• To answer FAQs
    When is the assignment due? What are the office hours? These are the kinds of questions you could ask Jill Watson, a bot that assisted the Georgia Tech professor. Jill was meant to save the time of the professor, by instantly answering simple questions of the students and redirecting the complex ones to the professor. Notably, for the integrity of the experiment, students weren’t warned that they are talking to a chatbot. She quickly became a success, one student even wanted to nominate her as an outstanding TA in their CIOS survey.

Student Assistant

  • Tutoring
    Duolingo, an online language learning service, offers a collection of chatbots to practice all sorts of conversations (from pizza ordering to taking a city tour).
  • Campus help
    Deakin University (Australia) has created a campus Genie. Powered by IBM’s Watson, this bot helps students with their campus life and studying. Genie not only answers questions, but it can also be proactive and remind students to catch up with their studies before the exams.
  • Course guide
    For one of its online events, Hubspot uses a facebook messenger chatbot that assists learners in all kinds of ways. You can register for the course without leaving the messenger. The bot will also send you reminders and useful resources before, during and after the course.

3. Social Learning

Social learning in and of itself isn’t new.

Back in the 1960s, Albert Bandura, the famous psychologist has developed a social learning theory, which states that people learn by observing each other.

Later in the 1980s, McCall and his colleagues have invented a so-called 70/20/10 model, based on research. This model states that 70% of workplace learning happens on-the-job; 20% – from feedback and observing others; and only 10% – from formal training.

BIC Ad Refining (4.875 x 5.49) 1.22.13
These and many other studies have proved that formal training programs (both online and offline) alone are not enough. Companies that want to reach the full potential of their employees need to facilitate social learning.

What’s really new about social learning is the way it gets translated into online learning. More and more of modern LMS platforms get equipped with social learning features. These include forums, timelines, learner profiles, IM’s and even chatbots that talk to groups.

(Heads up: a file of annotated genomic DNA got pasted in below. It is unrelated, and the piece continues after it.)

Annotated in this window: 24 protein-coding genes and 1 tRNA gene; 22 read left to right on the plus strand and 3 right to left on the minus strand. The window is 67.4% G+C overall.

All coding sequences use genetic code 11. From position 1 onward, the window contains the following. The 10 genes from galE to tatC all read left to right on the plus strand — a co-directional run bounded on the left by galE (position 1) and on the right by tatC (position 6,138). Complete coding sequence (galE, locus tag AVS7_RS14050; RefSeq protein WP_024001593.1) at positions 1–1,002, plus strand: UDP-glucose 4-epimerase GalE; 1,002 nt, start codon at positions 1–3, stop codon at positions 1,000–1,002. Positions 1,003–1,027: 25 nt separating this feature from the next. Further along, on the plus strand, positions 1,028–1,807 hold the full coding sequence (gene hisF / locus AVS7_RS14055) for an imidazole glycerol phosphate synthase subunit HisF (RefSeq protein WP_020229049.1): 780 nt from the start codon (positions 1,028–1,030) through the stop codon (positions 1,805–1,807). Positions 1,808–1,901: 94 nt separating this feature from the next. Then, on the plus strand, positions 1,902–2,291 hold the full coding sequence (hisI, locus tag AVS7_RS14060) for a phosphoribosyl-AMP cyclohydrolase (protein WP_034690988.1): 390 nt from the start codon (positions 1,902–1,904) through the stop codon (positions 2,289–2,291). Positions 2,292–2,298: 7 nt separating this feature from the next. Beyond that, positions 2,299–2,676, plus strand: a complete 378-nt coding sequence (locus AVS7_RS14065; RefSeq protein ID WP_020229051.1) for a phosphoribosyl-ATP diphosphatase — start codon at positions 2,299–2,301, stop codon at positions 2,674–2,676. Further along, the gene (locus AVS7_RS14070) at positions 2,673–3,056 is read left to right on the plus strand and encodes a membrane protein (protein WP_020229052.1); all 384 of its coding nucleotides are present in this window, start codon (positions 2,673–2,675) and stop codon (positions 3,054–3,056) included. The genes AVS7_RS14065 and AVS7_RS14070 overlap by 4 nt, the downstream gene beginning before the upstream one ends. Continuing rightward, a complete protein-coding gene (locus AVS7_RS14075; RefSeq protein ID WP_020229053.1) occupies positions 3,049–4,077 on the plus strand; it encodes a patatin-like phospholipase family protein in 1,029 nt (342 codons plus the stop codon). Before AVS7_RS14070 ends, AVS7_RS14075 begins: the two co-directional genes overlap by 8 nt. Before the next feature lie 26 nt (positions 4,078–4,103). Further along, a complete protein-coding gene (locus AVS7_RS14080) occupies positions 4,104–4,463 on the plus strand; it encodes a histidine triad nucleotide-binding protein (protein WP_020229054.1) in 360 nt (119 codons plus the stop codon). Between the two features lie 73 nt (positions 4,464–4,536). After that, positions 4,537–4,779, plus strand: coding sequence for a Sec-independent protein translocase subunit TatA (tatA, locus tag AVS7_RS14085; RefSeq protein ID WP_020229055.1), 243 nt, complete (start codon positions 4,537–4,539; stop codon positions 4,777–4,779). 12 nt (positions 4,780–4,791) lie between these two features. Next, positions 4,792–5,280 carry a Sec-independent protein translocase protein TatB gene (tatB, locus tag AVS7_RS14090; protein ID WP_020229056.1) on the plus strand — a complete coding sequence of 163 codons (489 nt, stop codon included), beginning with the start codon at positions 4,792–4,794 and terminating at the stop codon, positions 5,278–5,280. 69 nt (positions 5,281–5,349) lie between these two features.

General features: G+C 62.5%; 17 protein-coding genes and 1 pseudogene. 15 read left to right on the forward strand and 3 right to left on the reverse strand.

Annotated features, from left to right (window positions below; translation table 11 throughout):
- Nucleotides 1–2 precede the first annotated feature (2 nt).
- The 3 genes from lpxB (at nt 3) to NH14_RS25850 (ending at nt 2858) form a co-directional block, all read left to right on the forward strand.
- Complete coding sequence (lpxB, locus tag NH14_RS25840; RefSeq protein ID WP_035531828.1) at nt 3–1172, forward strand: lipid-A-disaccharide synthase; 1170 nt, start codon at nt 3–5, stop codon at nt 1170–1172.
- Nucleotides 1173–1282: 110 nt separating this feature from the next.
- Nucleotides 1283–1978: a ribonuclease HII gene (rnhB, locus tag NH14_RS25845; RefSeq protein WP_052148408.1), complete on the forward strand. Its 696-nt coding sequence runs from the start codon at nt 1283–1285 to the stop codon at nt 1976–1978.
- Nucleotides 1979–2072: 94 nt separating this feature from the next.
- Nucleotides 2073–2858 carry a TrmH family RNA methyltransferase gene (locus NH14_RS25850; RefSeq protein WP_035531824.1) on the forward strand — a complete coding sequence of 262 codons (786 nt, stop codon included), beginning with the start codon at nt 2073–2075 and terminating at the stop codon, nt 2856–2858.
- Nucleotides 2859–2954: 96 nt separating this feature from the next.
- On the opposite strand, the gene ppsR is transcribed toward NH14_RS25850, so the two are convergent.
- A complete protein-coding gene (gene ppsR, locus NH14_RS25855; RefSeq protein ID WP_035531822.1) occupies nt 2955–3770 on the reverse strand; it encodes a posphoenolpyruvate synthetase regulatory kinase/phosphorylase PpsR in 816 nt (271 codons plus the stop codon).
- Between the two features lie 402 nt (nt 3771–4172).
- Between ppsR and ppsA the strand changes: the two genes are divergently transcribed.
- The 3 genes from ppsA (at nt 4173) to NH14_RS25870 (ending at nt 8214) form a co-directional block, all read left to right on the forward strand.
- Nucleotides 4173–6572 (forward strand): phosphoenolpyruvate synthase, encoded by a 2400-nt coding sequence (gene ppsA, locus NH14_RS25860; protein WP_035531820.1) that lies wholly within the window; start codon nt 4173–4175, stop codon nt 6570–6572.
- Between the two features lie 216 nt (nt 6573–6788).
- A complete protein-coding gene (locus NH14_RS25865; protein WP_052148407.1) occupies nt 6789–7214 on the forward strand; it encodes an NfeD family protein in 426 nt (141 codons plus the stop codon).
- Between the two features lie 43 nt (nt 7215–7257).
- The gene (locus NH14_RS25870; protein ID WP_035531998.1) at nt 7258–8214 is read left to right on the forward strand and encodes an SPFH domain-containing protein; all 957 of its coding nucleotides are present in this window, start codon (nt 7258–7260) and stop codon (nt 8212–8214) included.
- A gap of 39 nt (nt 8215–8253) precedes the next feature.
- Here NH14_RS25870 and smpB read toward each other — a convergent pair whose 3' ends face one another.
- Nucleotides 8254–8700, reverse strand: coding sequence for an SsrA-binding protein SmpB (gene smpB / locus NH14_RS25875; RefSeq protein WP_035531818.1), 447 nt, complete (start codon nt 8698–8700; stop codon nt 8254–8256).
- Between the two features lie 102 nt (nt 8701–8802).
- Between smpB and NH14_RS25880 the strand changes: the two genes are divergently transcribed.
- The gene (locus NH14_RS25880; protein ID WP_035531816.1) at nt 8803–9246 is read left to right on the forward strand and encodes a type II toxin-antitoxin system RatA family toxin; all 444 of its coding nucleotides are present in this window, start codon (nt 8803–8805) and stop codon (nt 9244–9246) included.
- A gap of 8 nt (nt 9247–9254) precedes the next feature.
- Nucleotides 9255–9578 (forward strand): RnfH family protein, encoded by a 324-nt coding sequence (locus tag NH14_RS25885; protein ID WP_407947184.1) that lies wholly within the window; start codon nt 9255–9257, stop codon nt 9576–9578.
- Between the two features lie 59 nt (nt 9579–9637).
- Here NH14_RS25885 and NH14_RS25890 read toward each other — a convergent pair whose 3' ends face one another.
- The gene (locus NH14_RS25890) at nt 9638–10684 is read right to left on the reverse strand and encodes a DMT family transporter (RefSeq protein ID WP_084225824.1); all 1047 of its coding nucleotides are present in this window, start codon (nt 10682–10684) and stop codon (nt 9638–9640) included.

I am sure we will see a lot of the developments in this sphere that will help in the informal knowledge transfer among employees.

4. Gamification and game-based learning

Casino Night Roulette iPad game
A serious game that we’ve developed for sales training

Gamification is the application of game elements and principles in non-game contexts, like learning in our case.

Good examples of eLearning gamification are:

  • Serious games – gamified quizzes that have an entertaining theme, scoring system, leaderboards etc.
  • Game elements embedded in courses – scoring systems, leaderboards, and rewards.

The most popular applications of gamification in corporate training are:

The effectiveness of gamification in education is backed by neuroscience. Numerous studies have shown that gamification improves motivation, cognition and knowledge retention.

“Identifying a direct connection between the stimulation of neural circuits and game play is a key step in unlocking the potential for game-based tools to inspire positive behavior and improve health,” Brian Knutson, associate professor of psychology and neuroscience at Stanford University.

And employees love it! According to TalentLMS survey, employees feel that gamification makes them:

  • more productive (87%)
  • more engaged (84%)
  • happier at work (82%)

Gamification in and of itself can hardly be considered a trend anymore. It’s been around for too long and has already proven its value.

However, what can be considered a general trend is that L&D professionals don’t talk so much about whether gamification works, but rather about how to make it work!

Gartner predicts quite a number of changes in how businesses approach and use gamification by 2020:

  • Increased use of gamification to change employee behaviors
  • Feedback becomes social and real-time rather than top-down and annual
  • Competitive games give way to collaborative games to maximize business outcomes
  • Scripted games will be used to guide task completion and motivate an unskilled workforce
  • Emergent games and self-organizing teams will be used for knowledge workers
  • Game design is going to be a new skill expected of managers

Therefore, expect to see gamification on all organizational levels. Low-skill jobs will turn into games, where one needs to follow game-like scripts to complete a task and get the reward.